Michael Avenatti Releases Details About R. Kelly Tape As Singer Is Indicted On 10 Counts Of Sexual Abuse

Shortly after R&B singer R. Kelly was indicted on 10 counts of aggravated criminal sexual abuse, attorney Michael Avenatti offered new details about a 40-minute video given to Cook County State's Attorney Kim Foxx.

It is unclear if the video was used as part of the case presented to the grand jury on Friday.

The tape, which Avenatti turned over to Foxx and Cook County prosecutors earlier in February, allegedly features the singer engaging in multiple sexual acts over a two-day period with a 14-year-old girl. Both Kelly and the girl, who remains unidentified given her minor status at the time the video was filmed, refer to her age multiple times in the video, Avenatti said.

"This was in no way role-playing. … It is clear that this young lady was 14 years of age during the time when it was shot," Avenatti said.

The video was shot in 1999 in Kelly's residence at the time, Avenatti said.

Avenatti, who rose to fame by representing porn star Stormy Daniels in her lawsuit against President Donald Trump, also stated that the video features Kelly adjusting the angle of the camera, moving the camera, or zooming in and out, "there's no question that he knew exactly what he was doing," he said.

The video also indicates that Kelly played another video on a big screen television of the singer with another young girl and had the victim watch while engaged in a sexual act. The victim also reportedly referred to Kelly as "daddy," Avenatti said.

"Today marks a watershed moment in the 25 years of abuse by this predator, known as R. Kelly," Avenatti said. "He, together with those that enabled him, undertook a course of action over two decades to abuse and sexually assault young girls, especially many of whom were the most vulnerable in our society. Girls that many would not listen to, girls that came from very tough times and tough neighborhoods, in many instances. These were the most vulnerable, and yet this predator, Mr. Kelly, prayed on them repeatedly."

Avenatti went on to say that the 10 month investigation, which is still ongoing, has found two additional tapes of Kelly with other victims. One of the tapes has been recovered and the other is in the process of being recovered, Avenatti said. He added that the tapes will be given to Foxx and Cook County prosecutors.

The tape already in the hands of Foxx is "far superior" to the recording used in Kelly's 2008 trial, Avenatti said.

Kelly was acquitted of child pornography charges in 2008. During that trial, the jury was shown a tape of the singer having sex with a girl as young as 13. Kelly and the alleged woman on the tape denied that the tape was of the two of them, despite testimony from witnesses stating that it was. The woman who allegedly appeared in the video never took the stand.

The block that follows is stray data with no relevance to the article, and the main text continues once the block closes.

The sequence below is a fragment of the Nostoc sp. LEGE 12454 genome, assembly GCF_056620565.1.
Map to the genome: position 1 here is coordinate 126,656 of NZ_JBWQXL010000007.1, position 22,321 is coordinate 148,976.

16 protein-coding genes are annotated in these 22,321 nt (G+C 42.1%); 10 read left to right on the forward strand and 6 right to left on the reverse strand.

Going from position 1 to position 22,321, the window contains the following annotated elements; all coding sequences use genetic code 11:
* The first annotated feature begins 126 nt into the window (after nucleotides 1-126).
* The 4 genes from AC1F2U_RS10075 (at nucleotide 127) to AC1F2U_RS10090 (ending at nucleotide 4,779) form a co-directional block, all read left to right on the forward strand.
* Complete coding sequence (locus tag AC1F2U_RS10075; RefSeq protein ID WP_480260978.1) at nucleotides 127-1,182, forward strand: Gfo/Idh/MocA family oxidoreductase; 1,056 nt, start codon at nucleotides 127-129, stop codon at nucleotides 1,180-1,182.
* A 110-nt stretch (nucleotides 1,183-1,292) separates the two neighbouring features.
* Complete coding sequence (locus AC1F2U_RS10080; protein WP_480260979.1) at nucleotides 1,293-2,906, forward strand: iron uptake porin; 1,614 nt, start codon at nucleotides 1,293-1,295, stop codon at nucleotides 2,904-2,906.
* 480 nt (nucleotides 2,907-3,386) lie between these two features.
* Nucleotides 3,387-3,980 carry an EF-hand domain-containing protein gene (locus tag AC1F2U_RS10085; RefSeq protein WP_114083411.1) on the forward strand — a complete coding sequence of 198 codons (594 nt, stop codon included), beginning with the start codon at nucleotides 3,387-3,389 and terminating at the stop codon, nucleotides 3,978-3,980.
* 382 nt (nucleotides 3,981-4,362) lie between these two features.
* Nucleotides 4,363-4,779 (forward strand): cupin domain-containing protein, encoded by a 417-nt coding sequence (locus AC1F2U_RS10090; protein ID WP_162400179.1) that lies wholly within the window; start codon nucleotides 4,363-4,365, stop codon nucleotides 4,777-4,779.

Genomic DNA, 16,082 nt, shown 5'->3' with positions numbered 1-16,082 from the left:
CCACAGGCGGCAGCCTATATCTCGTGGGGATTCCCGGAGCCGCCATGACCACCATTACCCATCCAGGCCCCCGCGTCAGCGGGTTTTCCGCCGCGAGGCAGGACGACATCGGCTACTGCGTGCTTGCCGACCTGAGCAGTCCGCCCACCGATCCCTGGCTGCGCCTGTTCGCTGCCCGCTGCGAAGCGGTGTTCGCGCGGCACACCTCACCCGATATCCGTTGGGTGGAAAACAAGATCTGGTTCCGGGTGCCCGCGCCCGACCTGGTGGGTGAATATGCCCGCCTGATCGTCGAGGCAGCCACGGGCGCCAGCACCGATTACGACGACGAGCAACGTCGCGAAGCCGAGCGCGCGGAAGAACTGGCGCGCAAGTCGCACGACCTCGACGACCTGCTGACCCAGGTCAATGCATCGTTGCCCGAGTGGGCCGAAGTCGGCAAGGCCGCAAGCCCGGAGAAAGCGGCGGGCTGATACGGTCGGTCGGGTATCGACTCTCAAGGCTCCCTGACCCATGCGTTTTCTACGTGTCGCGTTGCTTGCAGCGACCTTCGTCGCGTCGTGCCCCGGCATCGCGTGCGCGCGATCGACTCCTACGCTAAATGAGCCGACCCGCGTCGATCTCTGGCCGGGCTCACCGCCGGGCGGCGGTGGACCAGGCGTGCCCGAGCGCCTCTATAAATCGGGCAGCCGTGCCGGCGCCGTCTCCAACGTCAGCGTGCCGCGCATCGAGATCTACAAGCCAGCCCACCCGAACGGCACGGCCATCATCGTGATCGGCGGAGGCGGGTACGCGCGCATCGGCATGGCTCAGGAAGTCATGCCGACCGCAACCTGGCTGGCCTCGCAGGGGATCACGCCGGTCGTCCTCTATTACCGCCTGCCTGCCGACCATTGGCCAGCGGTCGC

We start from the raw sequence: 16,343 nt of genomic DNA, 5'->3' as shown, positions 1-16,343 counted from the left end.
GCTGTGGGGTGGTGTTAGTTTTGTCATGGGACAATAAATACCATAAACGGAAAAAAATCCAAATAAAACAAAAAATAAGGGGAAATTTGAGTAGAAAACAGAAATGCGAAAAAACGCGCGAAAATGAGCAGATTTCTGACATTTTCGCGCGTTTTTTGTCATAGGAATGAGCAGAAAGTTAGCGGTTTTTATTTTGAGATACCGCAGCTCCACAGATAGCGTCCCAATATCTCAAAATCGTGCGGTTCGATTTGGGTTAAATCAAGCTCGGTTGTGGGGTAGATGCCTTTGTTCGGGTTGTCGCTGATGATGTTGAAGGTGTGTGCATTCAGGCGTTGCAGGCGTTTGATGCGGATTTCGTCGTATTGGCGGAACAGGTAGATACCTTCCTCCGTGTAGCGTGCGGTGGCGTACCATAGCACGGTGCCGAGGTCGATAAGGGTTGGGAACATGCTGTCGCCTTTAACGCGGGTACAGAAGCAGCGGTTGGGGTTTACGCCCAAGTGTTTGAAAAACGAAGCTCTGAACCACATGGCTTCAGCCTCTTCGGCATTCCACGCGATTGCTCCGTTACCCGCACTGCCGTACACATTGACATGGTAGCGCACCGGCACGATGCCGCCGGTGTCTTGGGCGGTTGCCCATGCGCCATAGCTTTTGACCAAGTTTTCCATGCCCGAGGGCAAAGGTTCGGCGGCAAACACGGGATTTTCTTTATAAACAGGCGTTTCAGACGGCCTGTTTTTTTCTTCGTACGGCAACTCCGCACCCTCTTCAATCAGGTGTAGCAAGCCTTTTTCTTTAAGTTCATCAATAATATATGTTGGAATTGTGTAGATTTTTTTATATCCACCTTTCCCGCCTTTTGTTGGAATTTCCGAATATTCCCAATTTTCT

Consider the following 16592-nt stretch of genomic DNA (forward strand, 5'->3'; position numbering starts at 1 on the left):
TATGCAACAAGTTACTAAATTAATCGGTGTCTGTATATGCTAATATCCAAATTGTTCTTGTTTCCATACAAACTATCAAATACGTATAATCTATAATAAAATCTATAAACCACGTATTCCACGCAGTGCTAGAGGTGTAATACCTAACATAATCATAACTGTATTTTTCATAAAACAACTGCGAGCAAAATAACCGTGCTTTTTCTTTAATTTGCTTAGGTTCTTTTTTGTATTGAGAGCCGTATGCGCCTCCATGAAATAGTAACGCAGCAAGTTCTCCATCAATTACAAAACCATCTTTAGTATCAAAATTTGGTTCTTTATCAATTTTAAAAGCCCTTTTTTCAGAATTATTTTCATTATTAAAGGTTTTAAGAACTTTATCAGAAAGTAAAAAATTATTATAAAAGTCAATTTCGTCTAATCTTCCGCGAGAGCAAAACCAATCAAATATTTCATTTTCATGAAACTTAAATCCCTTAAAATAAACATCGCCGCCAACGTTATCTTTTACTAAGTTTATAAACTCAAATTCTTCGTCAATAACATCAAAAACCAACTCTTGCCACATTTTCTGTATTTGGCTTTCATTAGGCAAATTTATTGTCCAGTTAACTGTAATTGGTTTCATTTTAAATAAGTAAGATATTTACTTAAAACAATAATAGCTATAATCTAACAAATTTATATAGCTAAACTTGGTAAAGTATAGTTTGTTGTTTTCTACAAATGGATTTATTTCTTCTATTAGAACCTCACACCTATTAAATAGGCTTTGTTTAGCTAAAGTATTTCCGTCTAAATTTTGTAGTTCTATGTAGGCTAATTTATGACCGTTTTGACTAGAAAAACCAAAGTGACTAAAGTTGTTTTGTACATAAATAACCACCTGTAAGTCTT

Avenatti is representing six people connected to the case, two victims, two parents of victims and two whistle-blowers that have been part of Kelly's "inner circle" for more than 20 years. Avenatti did not confirm if the victim on the video given to Cook County prosecutors was one of his clients.

While Foxx did not take questions from the media during Friday's press conference, she did confirm that the charges involved four victims of alleged sexual assaults by Kelly. Three of the victims were minors between ages 13 and 17 at the time of the alleged assaults. The alleged abuse dates from 1998 to 2010, Foxx said.

Kelly's lawyer, Steve Greenberg, told the Chicago Sun-Times that Kelly was a "sacrificial lamb."

"He's going to go to bond court, and he's gonna get out," Greenberg said. "They're making him a sacrificial lamb for their own sake and there's no merit to any of this."

Earlier this year, Greenberg told the Associated Press that Kelly "never knowingly had sex with an underage woman, he never forced anyone to do anything, he never held anyone captive, he never abused anyone."

If convicted, Kelly could serve up to seven years in prison for each count. If a judge rules for the singer to serve consecutive sentences, he could face 70 years in prison. However, Foxx said probation could not be ruled out.

Avenatti warned Kelly that he shouldn't "count on getting out of prison," when answering questions from reporters.

"It is high time that you face justice for the conduct you have engaged in for over two decades and don't count on getting out of prison," Avenatti said.

Kelly is expected to turn himself in to authorities either today or tomorrow. He is scheduled for a bond hearing on Saturday and has another court appearance scheduled March 8 at 9 a.m.